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President Donald Trump announced a 25 percent tariff on steel and 10 percent tariff on aluminum, a move that Trump argued would protect an American metals industry beleaguered by foreign imports.
"We’re doing tariffs on steel. We cannot lose our steel industry. It’s a fraction of what it once was. And we can’t lose our aluminum industry. Also a fraction of what it once was," Trump said March 6, two days before the tariffs were officially signed.
We decided to take a closer look at how these industries have fared over time.
Trump is correct that employment numbers for metals have fallen sharply.
Steel and aluminum employment is significantly lower today than decades past. According to an analysis by the Council on Foreign Relations, U.S. steel employment peaked around 650,000 jobs in the 1950s, compared to around 140,000 today.
An analysis by Bloomberg shows some 50,000 aluminum production jobs have disappeared since 1990, a roughly 46 percent reduction. As of December 2017, there were roughly 59,000 aluminum production jobs, according to Bloomberg.
Experts cited a number of reasons why the metals industry has shed jobs, from improved factory logistics to the diminished power of unions to protect even unproductive workers. But the consensus view is that the biggest cause has been technological advances.
"In terms of employment, the big story is automation across the board," said Gary Clyde Hufbauer, a fellow at the Peterson Institute for International Economics, which generally supports free trade.
So how many of these jobs were squeezed out by foreign imports?
J. Bradford Jensen, a professor of international business at Georgetown University’s McDonough School of Business, told us that "imports did have something to do with the loss of employment in steel and aluminum, but the more important factor is technological change and productivity growth."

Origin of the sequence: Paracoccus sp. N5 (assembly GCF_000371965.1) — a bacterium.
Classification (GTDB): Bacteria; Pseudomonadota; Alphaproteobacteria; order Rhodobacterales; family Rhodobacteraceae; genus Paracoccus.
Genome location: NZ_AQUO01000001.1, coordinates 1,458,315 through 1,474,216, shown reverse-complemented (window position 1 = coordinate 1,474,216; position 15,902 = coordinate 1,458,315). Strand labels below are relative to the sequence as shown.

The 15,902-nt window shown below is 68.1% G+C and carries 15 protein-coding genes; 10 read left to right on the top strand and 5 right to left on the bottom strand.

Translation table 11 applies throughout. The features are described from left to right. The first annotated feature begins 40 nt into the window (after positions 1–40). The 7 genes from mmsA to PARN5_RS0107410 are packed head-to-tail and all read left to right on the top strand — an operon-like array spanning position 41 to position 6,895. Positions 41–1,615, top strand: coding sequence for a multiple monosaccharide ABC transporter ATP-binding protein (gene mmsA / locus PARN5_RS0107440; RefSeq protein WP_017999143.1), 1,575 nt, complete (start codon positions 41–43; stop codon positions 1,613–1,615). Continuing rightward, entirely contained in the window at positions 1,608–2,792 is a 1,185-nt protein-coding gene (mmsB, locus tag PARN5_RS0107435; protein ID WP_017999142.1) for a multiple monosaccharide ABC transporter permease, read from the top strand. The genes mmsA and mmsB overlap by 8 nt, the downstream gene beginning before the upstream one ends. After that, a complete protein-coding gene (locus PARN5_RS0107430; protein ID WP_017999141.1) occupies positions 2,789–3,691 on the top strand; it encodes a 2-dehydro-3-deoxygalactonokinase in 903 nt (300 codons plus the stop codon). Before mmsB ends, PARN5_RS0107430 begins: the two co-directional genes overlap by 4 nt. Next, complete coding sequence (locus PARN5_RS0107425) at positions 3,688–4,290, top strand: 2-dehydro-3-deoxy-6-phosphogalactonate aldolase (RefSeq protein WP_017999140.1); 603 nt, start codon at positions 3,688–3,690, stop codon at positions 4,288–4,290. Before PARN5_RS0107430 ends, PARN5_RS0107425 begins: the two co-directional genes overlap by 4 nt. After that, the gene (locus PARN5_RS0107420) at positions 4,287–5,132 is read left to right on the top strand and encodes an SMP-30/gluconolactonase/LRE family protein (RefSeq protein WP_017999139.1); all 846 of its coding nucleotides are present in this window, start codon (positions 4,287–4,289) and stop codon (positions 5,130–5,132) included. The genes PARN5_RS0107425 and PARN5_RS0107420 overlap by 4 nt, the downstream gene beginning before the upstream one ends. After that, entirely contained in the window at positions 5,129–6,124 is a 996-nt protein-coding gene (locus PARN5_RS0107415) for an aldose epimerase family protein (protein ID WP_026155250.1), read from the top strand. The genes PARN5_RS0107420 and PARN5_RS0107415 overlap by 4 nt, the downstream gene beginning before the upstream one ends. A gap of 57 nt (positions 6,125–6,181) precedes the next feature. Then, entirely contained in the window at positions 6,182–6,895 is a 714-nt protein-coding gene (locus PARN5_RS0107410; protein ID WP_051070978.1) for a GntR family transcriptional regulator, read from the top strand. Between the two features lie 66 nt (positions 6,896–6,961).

"Tariffs won't change that, much like relaxing regulations on coal and pollution will not bring back many coal-mining jobs," he said.
In short, compared with decades past, the U.S. metals industry can now do more with less.
"If you want to know why the steel industry employs so fewer workers than in decades past, there is the answer," wrote Daniel Griswold, a senior researcher at the free-market Mercatus Center at George Mason University.
So Trump is correct that employment levels in the the metal industry are a fraction of what they once were, though it’s worth noting experts tended to attribute this more to automation than foreign imports.
Evaluating Trump’s statement is trickier when it comes to steel and aluminum production.
The United States produced about 82 million tons of raw steel in 2017, according to a U.S. Geological Survey estimate. As the chart below shows, that’s well below the peak 137 million tons of steel produced in 1973.
Steel production was certainly higher during the 1960s and 1970s. However, other than these two decades, U.S. steel output has occupied a fairly narrow band in the post-war era, and current output levels far exceed production levels from before 1940.